Could Probiotics Be an Option for Treating and Preventing Urogenital Infections?

Gregor Reid, PhD, MBA, Andrew W. Bruce, MD, FRCS

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In This Article

The Treatment Dilemma

Maintenance of healthy vaginal flora is paramount in achieving vaginal and urinary tract health. Unfortunately, the vaginal flora are disturbed with the use of certain types of antibiotics. Antibiotics have not yet been designed to kill a single offending species. Rather, the trend has been to develop broad-spectrum agents that can be prescribed empirically with a view to killing most of the organisms in their path. A brief review of antibiotic profiles in any drug compendium will show that many are associated with side effects, including diarrhea and yeast vaginitis.[34]

The intestine has at least 400 species of bacteria totaling over 1012 organisms. These microbes aid in digestion, host defense, and other vital human functions -- an understanding of which is coming slowly from scientific literature. When they are killed, or their proportions are altered significantly, diseases such as Clostridium difficile colitis in the gut and yeast vaginitis in the genital tract can result. To address the issue of diarrhea, drugs such as nitrofurantoin have an advantage of not adsorbing in the gut and therefore potentially reducing the negative impact on the commensal flora. However, no such concerted approach has been taken for preventing yeast vaginitis. When there is no option but to give broad-spectrum agents, such as in cases of peritonitis following surgical or wound puncture, no method of restoring the gut flora post therapy has yet been devised.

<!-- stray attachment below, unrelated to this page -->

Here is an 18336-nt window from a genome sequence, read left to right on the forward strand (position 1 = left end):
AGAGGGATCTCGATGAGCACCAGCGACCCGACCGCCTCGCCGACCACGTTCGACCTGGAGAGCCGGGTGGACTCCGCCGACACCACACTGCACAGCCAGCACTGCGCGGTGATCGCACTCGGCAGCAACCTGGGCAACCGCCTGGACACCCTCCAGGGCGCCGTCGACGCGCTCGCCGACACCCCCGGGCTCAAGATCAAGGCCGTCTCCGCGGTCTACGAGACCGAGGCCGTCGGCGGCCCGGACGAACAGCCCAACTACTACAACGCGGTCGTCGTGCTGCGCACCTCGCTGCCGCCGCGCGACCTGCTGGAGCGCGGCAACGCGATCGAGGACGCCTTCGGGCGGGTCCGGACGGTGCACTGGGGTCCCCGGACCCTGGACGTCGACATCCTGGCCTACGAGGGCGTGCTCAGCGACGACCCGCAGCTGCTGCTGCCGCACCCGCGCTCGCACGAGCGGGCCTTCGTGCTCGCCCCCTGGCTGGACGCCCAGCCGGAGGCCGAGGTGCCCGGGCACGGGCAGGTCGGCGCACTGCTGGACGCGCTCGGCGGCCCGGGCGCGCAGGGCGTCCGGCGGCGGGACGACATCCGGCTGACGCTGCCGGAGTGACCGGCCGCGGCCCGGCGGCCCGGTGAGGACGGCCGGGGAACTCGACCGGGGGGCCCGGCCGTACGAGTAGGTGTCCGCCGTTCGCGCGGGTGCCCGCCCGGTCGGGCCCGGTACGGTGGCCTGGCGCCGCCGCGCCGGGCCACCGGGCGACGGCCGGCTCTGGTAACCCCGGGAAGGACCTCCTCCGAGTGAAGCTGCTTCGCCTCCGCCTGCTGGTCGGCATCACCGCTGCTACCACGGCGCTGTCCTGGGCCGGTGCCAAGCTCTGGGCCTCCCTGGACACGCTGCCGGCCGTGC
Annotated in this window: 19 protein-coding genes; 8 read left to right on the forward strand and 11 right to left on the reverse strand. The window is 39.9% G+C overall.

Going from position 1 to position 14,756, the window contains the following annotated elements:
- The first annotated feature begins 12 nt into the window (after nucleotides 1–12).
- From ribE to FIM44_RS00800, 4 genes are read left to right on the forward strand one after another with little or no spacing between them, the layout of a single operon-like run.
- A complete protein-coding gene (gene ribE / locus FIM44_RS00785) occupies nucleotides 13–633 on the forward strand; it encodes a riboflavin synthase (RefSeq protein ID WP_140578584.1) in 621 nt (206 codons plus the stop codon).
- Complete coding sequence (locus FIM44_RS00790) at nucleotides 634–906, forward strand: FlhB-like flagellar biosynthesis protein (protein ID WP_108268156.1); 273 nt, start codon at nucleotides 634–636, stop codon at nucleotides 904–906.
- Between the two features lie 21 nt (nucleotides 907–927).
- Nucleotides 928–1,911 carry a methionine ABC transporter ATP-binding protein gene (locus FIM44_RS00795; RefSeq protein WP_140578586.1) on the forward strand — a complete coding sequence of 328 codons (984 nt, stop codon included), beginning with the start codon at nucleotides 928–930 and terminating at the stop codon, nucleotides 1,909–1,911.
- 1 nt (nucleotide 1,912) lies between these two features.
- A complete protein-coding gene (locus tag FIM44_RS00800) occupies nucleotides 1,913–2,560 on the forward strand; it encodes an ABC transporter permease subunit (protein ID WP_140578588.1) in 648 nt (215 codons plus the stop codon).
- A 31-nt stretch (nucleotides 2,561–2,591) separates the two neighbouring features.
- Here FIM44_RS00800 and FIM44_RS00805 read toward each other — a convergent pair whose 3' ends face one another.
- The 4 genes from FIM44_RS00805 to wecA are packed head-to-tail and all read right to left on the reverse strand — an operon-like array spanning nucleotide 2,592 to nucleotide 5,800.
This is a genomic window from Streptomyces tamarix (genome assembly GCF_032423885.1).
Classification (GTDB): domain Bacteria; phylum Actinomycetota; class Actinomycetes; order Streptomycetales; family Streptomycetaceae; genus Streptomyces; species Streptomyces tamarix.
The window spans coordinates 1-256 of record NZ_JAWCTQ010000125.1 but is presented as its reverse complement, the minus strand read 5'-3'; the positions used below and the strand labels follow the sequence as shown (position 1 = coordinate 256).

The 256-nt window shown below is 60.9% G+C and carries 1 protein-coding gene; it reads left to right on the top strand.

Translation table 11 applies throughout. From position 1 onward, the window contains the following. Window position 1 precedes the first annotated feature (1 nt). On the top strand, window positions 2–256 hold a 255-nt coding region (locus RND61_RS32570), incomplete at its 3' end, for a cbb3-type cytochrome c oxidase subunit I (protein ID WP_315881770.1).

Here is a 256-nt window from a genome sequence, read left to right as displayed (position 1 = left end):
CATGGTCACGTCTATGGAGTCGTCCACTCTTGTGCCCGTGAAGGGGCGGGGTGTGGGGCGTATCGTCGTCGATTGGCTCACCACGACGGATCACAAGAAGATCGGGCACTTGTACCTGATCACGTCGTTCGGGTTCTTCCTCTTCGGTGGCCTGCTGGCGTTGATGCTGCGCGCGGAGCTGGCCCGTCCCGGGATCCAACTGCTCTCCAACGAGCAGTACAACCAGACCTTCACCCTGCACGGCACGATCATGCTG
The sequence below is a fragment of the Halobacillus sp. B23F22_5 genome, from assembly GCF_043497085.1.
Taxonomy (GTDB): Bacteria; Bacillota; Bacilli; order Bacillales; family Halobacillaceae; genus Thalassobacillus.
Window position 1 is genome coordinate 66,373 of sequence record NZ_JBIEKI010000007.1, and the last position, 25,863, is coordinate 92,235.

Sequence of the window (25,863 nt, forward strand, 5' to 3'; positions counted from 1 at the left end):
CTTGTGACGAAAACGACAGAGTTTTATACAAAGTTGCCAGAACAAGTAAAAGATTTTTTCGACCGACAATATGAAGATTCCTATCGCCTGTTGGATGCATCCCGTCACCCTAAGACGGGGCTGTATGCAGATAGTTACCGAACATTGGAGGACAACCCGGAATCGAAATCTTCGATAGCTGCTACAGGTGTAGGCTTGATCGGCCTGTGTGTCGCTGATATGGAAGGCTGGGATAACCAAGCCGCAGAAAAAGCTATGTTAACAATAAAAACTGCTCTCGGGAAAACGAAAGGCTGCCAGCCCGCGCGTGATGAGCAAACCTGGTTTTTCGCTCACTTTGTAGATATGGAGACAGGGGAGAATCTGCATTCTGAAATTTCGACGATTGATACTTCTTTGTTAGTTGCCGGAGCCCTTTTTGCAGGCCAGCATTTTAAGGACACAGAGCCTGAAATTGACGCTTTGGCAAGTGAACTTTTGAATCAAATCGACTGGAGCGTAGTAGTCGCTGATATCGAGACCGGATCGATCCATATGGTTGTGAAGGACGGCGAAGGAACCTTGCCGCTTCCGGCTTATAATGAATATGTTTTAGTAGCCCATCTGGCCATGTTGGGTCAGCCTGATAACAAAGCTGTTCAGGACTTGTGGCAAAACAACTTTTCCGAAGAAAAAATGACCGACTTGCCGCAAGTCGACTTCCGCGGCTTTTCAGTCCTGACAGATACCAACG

In short, misuse of antibiotics coupled with bacterial ingenuity to develop resistance to their activity, as well as the lack of development of pathogen-specific antimicrobial agents, have led to the present crisis of multidrug-resistant bacteria, a fear of epidemics caused by such "super bugs," and refractory urogenital infections.

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